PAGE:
Anyone who argues There is no consensus is denying the many different studies and surveys which demonstrate that approximately 97% of climate scientists agree that humans are the main cause of the current global warming.

SkS Spotlights

The Max Planck Institute for Meteorology (MPI-M), located in Hamburg, Germany, is an internationally renowned institute for climate research. Its mission is to understand Earth's changing climate.

The MPI-M comprises three departments:

and three independent research groups:

Scientists at the MPI-M investigate what determines the sensitivity of the Earth system to perturbations such as the changing composition of its atmosphere, and work toward establishing the sources and limits of predictability within the Earth system. MPI-M develops and analyses sophisticated models of the Earth system, which simulate the processes within atmosphere, land and ocean. Such models have developed into important tools for understanding the behaviour of our climate, and they form the basis for international assessments of climate change. Targeted in-situ measurements and satellite observations complement the model simulations.

Together with several other non-university research institutions the MPI-M and the University of Hamburg constitute the KlimaCampus, a centre of excellence for climate research and education in Hamburg, Germany.


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Comments 1 to 10:

  1. "canary in the coalmine"? I take that as something we'll look back on in 30-50 years time and say - someone should have put it all together right then and there. For me, that's the reduction in inflows to Perth's water storages in the 70s. Few cities are better placed to show the effects of expansion of Hadley cells ..... and that it's a bad thing.
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  2. I was pleased to see the number of SkS graphics appearing in the DCCEE's patient debunking of Plimer's book targetting schoolkids.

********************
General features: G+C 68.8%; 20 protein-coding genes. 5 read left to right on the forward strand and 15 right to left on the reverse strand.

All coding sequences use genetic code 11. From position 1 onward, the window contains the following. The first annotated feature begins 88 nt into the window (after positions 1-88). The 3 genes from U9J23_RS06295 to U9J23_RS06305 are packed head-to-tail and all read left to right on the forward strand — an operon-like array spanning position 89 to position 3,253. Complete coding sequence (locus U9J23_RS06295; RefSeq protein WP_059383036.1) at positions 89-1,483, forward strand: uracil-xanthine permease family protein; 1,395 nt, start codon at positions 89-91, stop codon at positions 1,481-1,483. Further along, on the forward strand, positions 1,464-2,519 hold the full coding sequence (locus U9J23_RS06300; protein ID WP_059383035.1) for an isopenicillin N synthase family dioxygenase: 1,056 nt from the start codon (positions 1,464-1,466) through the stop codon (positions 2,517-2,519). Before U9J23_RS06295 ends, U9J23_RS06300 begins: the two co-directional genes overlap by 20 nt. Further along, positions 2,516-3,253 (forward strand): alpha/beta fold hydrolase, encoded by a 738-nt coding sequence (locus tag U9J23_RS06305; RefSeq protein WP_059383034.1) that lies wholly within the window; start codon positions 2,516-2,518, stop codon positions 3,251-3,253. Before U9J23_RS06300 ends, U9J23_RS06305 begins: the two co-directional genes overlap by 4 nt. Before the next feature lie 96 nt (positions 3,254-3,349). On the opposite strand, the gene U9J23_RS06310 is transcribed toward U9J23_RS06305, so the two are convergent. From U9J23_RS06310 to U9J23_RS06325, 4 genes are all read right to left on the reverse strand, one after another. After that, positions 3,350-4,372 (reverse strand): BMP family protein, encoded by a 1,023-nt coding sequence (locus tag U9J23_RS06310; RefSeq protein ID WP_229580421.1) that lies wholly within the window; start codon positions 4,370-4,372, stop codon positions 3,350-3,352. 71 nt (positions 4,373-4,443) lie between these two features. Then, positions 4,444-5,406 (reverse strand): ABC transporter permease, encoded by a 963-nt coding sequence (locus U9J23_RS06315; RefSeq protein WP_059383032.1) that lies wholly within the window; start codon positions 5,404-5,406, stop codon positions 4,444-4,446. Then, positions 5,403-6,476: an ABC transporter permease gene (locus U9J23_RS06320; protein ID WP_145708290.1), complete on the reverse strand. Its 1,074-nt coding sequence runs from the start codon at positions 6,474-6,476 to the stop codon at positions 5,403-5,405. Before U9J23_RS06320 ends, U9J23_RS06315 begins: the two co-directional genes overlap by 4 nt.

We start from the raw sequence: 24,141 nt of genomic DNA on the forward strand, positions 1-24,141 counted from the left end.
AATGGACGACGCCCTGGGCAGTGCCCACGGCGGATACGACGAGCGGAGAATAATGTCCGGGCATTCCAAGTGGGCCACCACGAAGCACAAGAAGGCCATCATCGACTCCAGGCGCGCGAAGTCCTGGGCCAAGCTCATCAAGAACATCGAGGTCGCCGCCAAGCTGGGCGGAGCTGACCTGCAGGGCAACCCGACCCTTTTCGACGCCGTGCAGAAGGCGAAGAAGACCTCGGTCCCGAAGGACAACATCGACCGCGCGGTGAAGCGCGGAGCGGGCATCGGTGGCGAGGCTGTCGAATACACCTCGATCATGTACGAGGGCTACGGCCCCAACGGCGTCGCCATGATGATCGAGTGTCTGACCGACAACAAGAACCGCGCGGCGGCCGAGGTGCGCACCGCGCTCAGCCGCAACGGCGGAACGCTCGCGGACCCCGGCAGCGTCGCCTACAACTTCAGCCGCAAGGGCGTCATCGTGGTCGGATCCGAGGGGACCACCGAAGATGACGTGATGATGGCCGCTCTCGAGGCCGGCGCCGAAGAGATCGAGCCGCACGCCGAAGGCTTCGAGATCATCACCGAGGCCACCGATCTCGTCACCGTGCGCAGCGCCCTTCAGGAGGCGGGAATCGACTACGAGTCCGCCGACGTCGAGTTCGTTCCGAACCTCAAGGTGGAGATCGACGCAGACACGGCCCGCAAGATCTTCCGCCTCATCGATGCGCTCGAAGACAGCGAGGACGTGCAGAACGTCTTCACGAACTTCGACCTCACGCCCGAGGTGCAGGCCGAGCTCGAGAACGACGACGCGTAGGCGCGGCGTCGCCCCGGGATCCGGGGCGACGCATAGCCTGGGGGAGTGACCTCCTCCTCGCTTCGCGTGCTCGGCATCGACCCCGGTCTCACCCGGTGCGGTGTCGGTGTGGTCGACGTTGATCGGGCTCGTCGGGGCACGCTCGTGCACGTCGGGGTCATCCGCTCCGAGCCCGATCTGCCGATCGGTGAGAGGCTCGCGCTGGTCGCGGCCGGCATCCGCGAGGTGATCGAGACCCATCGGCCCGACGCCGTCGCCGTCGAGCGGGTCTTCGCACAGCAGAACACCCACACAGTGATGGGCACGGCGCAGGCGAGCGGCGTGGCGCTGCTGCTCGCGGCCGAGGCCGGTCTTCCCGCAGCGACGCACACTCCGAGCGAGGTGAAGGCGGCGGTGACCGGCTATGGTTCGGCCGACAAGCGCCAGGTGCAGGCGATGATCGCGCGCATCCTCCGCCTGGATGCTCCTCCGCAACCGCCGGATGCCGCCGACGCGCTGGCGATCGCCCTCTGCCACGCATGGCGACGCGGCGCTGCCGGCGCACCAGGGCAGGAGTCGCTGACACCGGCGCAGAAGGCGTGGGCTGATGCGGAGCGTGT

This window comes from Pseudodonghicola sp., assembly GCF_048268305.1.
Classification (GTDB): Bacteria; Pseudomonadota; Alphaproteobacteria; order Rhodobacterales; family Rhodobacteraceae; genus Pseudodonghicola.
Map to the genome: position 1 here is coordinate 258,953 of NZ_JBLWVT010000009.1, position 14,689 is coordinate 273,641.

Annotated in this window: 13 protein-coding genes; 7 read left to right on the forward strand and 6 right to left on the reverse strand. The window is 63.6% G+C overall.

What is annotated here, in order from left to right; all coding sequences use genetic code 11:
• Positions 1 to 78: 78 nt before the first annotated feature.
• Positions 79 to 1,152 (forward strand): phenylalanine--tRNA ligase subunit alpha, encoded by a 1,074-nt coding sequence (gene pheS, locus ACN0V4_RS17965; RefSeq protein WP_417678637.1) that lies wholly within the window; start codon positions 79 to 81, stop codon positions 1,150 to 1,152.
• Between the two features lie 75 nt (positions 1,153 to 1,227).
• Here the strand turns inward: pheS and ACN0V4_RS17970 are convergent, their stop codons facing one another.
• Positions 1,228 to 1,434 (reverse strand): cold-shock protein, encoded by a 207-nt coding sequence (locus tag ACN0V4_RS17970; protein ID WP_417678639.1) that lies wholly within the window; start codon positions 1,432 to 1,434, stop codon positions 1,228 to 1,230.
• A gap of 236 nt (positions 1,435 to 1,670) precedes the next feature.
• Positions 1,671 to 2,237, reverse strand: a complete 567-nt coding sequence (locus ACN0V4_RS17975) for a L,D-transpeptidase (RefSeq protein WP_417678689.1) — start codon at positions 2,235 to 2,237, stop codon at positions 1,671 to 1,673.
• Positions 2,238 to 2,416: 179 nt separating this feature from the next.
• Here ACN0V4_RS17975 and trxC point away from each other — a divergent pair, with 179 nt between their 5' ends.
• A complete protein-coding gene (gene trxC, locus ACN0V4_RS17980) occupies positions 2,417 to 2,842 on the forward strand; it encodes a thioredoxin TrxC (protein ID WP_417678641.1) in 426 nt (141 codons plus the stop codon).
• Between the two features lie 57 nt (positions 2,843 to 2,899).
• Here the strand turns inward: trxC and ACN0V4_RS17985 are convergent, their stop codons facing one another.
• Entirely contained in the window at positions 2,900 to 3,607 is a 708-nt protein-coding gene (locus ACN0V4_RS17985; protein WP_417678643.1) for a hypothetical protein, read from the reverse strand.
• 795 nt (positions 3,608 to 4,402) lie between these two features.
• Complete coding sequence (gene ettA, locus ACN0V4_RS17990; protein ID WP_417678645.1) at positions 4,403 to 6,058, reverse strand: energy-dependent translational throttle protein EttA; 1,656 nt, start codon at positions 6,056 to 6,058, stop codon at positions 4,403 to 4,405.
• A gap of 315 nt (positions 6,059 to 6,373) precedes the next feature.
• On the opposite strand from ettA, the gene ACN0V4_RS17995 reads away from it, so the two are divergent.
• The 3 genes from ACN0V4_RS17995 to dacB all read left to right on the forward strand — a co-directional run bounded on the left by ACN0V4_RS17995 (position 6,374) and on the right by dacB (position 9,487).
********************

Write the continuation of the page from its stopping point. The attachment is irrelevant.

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  3. Yes, I noticed that. Very gratifying. A nice recognition that the approach here is useful for others aiming to educate.
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  4. Issue of the week: for me, it's the obvious and known Arctic sea ice.
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  5. My "canary in the coal mine" is increased infrared radiation from CO2 hitting the Earths surface. It seemed so obvious to me when I found that out. It also seems very cunning how the "Words of the Week" explain this process so well just as the "canary" question is asked. But this increased radiation seems impossible to ignore. Even if there was a cloud feedback due to cosmic rays, there would really only be a cooling and warming from their fluctuations. The average global temperature would still increase with added CO2.
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  6. My "canary" is the biosphere's visible response to the warming planet. That is like the squawk of the canary as it struggles to breathe. The thump of the canary on the cage floor will be widespread food riots.
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  7. My 'canary' is the lengths to which Monckton has to go in order to keep his audience feeling amused, instead of feeling insulted, which is how they would feel if he gave them time to stop and think.
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  8. [JH] OK, fine if everyone posted something like that the thread would become rather tedious. My 'canary' would probably be the increase of double broods/year in moths/butterflies which (in here) has been going on since the early 1990s and became pretty obvious by the late 90s for active observers.
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    Moderator Response: [JH] Thank you for your understanding and cooperation. It is much appreciated.
  9. I posed this question because over the past few years I have seen a number of climatic events declared to be the "canary in the coal mine" by scientists and journalists. Does anyone happen to know who was the first prominent scientist to describe a climatic event as "the canary in the coal mine"?
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  10. Here's one from 2004, although there's no direct quote. That points to one reason the world should pay attention to this week's report. Like a canary in a coal mine, the hyper-sensitive polar regions may well experience the full force of global warming before the rest of the planet does.